Veteran British architect Edward Cullinan talks new modernism, egalitarianism, and why he loves wood
“Architecture is the celebration of necessity. That is, you discover what is needed and then you add a bit more that’s needed, and then you express those needful things,” says Edward Cullinan, founder of London-based practice Edward Cullinan Architects.
He has been expressing these needful things for nearly 50 years now, placing him firmly in the elder statesman camp, but the passion and intelligence that has seen the practice scoop numerous awards and Cullinan himself the RIBA Royal Gold Medal is there in spades. Of course, longevity doesn’t necessarily lead to variety, but in Cullinan’s case one cannot fail to be impressed by the broad spectrum of projects.
The naturalism of the wooden armadillo-like shell of the Downland Gridshell in Sussex and the striking modernism of Cambridge University’s Centre for Mathematical Sciences illustrate just how versatile Cullinan can be. This fluency in styles has ensured his practice will always have a capacity to surprise and excite.
It is currently working hard on a Maggie’s Centre at the Freeman Hospital in Newcastle, which incorporates a rooftop garden underneath a curved photovoltaic roof. Using a black felt pen, Cullinan sketches out the project with fluid speed, a casual demonstration of his skill as a draughtsman.
“Our work is very situational,” explains the architect, casually dressed in jeans and a shirt with the sleeves rolled up. “We have tended to have jobs in very tricky historical places as well as in ordinary places. We don’t like mimicking past styles but we do design in a way that, I won’t say fits in, I would say complements the existing situation. And that has made it vary quite a bit.”
Interesting geography notwithstanding, Cullinan’s steadfast commitment to sustainable design, something he professes to still be learning about, has also undoubtedly played a strong hand.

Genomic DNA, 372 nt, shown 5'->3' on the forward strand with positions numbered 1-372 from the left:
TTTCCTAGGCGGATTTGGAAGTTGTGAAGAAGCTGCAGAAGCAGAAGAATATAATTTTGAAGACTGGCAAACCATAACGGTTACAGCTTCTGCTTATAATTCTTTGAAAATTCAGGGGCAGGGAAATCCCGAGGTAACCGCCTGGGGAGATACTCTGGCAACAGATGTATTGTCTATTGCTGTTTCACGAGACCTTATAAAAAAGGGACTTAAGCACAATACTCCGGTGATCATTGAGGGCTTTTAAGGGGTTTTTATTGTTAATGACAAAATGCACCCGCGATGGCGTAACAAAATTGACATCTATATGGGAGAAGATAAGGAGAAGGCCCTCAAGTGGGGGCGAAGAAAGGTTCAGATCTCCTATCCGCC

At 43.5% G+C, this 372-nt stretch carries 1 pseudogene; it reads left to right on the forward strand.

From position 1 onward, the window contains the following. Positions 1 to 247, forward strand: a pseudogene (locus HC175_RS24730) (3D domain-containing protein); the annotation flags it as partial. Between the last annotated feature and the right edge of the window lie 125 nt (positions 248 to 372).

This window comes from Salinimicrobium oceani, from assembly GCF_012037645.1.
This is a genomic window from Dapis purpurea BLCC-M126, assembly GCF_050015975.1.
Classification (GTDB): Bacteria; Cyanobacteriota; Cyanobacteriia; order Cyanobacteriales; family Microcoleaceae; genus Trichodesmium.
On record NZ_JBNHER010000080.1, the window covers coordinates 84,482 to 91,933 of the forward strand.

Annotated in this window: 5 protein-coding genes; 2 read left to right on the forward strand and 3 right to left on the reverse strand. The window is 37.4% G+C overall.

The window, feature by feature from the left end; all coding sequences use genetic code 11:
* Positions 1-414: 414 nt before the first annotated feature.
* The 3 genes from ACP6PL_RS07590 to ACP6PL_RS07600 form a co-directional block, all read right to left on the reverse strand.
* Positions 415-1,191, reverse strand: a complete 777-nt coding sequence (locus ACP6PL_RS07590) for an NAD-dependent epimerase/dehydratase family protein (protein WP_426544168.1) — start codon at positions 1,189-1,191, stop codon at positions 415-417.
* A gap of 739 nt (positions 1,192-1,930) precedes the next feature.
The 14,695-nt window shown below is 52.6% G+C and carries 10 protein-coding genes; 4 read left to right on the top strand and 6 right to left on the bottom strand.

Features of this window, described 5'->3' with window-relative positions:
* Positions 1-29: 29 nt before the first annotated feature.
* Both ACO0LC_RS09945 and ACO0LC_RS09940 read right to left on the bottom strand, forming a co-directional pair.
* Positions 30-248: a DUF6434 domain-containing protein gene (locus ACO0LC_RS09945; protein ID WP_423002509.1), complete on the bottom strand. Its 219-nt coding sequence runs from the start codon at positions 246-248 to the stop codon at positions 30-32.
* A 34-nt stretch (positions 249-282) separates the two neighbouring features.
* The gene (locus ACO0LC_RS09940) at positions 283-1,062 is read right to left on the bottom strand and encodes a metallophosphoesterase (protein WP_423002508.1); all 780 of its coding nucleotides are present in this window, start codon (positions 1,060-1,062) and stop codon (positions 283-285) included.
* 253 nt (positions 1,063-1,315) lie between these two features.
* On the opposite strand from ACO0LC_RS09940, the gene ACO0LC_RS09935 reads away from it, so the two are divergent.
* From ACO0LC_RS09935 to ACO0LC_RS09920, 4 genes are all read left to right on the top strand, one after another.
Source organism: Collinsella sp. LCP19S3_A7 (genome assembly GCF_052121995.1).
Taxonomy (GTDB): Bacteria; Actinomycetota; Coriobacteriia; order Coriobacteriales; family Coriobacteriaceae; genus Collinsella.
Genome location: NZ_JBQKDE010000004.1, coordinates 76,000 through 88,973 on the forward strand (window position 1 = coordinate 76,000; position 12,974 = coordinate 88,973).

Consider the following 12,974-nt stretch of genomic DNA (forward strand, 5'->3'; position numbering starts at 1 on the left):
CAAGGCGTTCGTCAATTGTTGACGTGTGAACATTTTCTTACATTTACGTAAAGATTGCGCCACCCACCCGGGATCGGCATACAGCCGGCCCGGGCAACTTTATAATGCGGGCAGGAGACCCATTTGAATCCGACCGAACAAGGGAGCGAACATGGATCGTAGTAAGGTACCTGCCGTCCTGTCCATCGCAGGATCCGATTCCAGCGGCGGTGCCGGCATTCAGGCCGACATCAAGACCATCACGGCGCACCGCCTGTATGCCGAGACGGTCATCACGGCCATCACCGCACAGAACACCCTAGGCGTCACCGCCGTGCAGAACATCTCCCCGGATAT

“There are great possibilities for offices if the users are prepared to use their heads and imaginations”
The practice has a well-deserved reputation for paying particular attention to carbon emissions, and for Culllinan this can be seen in what he calls a “new modernism”. A pitch perfect example of this is the Downland Gridshell at the Weald and Downham museum. Made from an oak lattice enveloped in cedar sourced from a nearby forest, the Stirling Prize-nominated building remains one of Cullinan’s best loved projects.
“We could have covered that green oak roof with elephant skin, with a plastic sheet. But we wanted to go to the next stage to cover the parts overlapping each other, deliberately enjoying the aesthetic possibilities of low-energy materials,” he says. “And that’s why I like it – I don’t like it for moral reasons. I like it purely for aesthetic reasons.” If Cullinan is playing the curmudgeon it’s an awkward fit, and a quick double take confirms tongue is lodged firmly in cheek.
Wood is a material that Cullinan loves to work with. Appreciative of its “astonishingly rich expressive possibilities”, it’s no surprise to see timber play a substantial role in his new herbarium and library for Kew Gardens. Due to officially open later this year, the building features timber and glass research offices that undulate around a three-storey, brick-clad archive, which is attached to the existing herbarium by a drum structure made from more timber and glass.